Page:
Tea bags are often the boogeymen of the tea world. We talk about them plenty and often recommend avoiding them in favor of loose leaf tea. That doesn’t mean they don’t have a place in the tea world.

Tea bags are convenient, no mess options that make brewing tea faster and easier. They are often preferred by people who are new to tea while commonly looked down upon by tea masters because of issues with quality.

There is a lot of discussion surrounding tea bags and whether they are a good choice when it comes to tea drinking. Here, we’ll show you the truth about tea bags and how you can use them to your benefit.

What Are Tea Bags?

Tea bags are typically small, porous pouches that contain dried leaves, flowers, or herbs that are infused in hot or boiling water to brew tea. Tea bags are available for a wide variety of teas including true teas and herbal teas.

True teas are all teas made from the leaves of the Camellia sinensis plant including white tea, green tea, yellow tea, oolong tea, pu-erh tea, and black tea. Herbal teas are made from all other plants and include popular favorites such as ginger tea, apple tea, and chamomile tea.

Other popular tea blends such as Earl Grey, raspberry green tea, and masala chai tea are also available in tea bag form.

Tea bags are typically made of filter paper or food-grade plastics. They are occasionally made of silk, although silk is considered to inhibit full flavor development. In Asia, the term tea bag often refers to the paper wrapping or envelopes that contain loose tea leaves. The tea leaves are removed from the packaging and steeped as loose leaf teas.

Tea bags essentially work as a simplified tea infuser. They often include a string that enables easy removal and a small tag with brewing instructions. Most are made of paper fiber and other biodegradable materials.

History of Tea Bags

Tea bags have been used for centuries in the tea industry. The bags were initially developed in the 8th century under the rule of the Tang Dynasty. The first tea bags were made of paper that was folded and stitched by hand into square bags. The paper was used to preserve the flavor and aroma of the tea.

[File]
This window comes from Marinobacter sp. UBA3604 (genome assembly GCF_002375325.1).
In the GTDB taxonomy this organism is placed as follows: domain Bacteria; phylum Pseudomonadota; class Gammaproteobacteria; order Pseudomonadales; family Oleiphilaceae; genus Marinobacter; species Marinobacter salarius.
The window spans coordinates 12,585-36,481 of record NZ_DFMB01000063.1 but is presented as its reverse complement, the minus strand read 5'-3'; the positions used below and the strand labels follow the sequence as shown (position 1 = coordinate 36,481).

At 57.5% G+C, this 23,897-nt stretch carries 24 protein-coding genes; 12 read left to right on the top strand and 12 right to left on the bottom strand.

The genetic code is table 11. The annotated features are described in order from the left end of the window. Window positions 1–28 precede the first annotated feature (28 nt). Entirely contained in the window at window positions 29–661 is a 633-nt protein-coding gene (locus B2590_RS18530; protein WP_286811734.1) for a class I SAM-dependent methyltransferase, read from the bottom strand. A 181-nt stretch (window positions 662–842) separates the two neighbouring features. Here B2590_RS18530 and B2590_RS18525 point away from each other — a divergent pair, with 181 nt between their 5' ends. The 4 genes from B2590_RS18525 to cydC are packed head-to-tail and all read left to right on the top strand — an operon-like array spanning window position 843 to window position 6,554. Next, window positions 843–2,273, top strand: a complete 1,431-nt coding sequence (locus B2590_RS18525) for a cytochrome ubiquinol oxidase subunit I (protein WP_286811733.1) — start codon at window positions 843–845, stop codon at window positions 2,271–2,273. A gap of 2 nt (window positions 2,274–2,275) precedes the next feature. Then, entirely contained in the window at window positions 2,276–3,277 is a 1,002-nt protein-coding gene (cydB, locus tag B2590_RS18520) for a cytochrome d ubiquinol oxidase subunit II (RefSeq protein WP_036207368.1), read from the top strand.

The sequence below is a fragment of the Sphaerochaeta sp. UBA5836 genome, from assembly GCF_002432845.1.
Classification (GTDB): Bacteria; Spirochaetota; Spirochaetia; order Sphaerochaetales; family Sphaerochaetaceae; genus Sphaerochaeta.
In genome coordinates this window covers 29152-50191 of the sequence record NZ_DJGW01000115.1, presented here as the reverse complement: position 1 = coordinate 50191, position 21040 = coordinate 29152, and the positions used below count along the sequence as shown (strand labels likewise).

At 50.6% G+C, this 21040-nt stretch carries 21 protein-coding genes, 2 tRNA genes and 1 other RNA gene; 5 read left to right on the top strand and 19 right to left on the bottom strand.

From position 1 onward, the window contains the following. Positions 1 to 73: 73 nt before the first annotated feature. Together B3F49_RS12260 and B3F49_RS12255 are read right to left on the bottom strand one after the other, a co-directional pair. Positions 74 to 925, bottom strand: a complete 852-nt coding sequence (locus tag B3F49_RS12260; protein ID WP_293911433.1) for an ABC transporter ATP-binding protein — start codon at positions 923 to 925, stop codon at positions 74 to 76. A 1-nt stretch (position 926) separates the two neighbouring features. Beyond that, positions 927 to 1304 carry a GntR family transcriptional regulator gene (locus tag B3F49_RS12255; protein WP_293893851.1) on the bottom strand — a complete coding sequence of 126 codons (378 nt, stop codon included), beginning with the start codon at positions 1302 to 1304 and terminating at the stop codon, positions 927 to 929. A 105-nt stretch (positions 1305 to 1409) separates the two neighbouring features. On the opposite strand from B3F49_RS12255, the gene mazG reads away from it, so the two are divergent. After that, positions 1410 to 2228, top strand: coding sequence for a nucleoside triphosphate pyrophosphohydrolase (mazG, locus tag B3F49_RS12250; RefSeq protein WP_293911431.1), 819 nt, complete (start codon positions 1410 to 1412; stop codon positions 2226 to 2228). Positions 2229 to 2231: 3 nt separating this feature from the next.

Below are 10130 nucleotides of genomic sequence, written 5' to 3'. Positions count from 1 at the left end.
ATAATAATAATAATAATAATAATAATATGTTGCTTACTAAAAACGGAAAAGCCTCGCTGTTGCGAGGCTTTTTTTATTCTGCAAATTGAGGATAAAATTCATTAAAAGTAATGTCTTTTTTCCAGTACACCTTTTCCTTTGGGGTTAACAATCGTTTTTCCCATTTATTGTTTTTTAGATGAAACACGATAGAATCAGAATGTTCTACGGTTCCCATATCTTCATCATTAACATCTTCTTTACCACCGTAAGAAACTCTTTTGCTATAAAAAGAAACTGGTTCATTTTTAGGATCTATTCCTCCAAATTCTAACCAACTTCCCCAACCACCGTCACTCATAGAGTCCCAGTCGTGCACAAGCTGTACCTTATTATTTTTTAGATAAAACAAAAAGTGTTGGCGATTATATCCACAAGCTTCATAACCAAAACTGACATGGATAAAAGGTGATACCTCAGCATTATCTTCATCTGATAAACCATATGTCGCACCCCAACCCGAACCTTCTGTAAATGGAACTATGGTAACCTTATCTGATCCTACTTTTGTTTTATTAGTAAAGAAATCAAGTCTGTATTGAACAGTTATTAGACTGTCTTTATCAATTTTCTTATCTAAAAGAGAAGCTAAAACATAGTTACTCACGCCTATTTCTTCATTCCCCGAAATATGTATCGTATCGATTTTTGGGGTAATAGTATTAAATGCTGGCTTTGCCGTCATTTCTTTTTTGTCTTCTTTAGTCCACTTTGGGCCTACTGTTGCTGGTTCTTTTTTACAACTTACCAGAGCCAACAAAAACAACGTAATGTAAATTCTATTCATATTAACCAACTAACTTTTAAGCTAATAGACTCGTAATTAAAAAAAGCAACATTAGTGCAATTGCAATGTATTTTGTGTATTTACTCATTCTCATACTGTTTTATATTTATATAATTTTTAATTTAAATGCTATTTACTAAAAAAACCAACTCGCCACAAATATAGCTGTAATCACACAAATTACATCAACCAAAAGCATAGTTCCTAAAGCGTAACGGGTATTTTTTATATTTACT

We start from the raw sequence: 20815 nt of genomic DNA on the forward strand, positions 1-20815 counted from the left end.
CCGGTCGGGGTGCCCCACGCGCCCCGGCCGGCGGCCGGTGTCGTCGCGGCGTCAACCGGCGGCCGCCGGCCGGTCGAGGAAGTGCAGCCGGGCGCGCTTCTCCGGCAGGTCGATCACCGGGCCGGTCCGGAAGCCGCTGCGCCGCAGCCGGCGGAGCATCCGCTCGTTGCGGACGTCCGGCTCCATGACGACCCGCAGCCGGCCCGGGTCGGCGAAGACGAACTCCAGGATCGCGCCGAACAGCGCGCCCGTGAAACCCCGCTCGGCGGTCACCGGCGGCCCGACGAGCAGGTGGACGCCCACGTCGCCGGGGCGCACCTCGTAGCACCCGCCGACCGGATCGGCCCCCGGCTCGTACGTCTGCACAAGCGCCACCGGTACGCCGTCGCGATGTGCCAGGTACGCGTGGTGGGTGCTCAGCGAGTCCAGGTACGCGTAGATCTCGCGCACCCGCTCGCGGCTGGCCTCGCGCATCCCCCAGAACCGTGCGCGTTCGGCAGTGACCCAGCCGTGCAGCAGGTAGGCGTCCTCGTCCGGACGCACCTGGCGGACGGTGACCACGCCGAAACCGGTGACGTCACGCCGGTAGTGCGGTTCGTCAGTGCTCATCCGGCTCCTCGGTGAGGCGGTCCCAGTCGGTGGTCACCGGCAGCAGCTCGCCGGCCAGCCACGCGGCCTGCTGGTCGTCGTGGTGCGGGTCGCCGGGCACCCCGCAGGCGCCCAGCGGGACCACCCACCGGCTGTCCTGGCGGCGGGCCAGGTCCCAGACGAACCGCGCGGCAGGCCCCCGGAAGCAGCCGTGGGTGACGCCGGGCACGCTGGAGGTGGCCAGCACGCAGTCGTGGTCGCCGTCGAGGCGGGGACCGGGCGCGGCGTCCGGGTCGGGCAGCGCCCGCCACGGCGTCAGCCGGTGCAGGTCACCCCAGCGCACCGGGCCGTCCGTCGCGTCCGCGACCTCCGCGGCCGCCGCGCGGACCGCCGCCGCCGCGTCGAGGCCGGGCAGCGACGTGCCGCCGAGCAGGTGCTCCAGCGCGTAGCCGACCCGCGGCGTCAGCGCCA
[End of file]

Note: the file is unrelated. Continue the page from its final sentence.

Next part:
In the western hemisphere, tea bags were first used in the early 1900's. Two women—Roberta C. Lawson and Mary Molaren—filed the first patent for a 'tea leaf holder'. They used stitched mesh fabric to enable the tea leaves to expand and infuse flavor while also making tea brewing more convenient.

Another of the first manufacturers of these tea bags was known as Thomas Sullivan (1). He initially used silk before switching to gauze, which he discovered infused tea leaves more efficiently.

The first company to manufacture tea bags using machinery was the tea company Teekanne in Germany in 1929. By 1930, William Hermanson patented the heat-sealed paper tea bag. It wasn't until 1944 that the rectangular tea bag was invented. Up to this point, all tea bags were small and shapeless sacks.  In 1953, the British tea company Tetley began to mass-produce tea bags.

In modern times, tea bags are available in the small, rectangular shape and in larger sachets and sacks. Circular tea bags are also available with no strings to help limit waste. Teas are also commonly sold in tea tins and large bags similar to coffee bags.

Benefits of Tea Bags


The main benefit of tea bags is that they are convenient. It's easy to pop a tea bag into a hot cup of water or to-go mug and get on with the rest of your day. There's no fiddling around with tea tools or having to wash extra dishes afterward. The handy attached string makes clean up easy as you can just toss the tea bag into the garbage or compost pile.

No Mess

Another benefit of tea bags is that there is no mess. You simply remove the bag and voila—a perfect cup of tea without mucking up the kitchen. If you've used loose tea before, you know that you need a tea infuser or tea strainer to remove the loose leaves. That means you'll have extra equipment you need to clean. Tea bags take the hassle out of making tea by streamlining the process.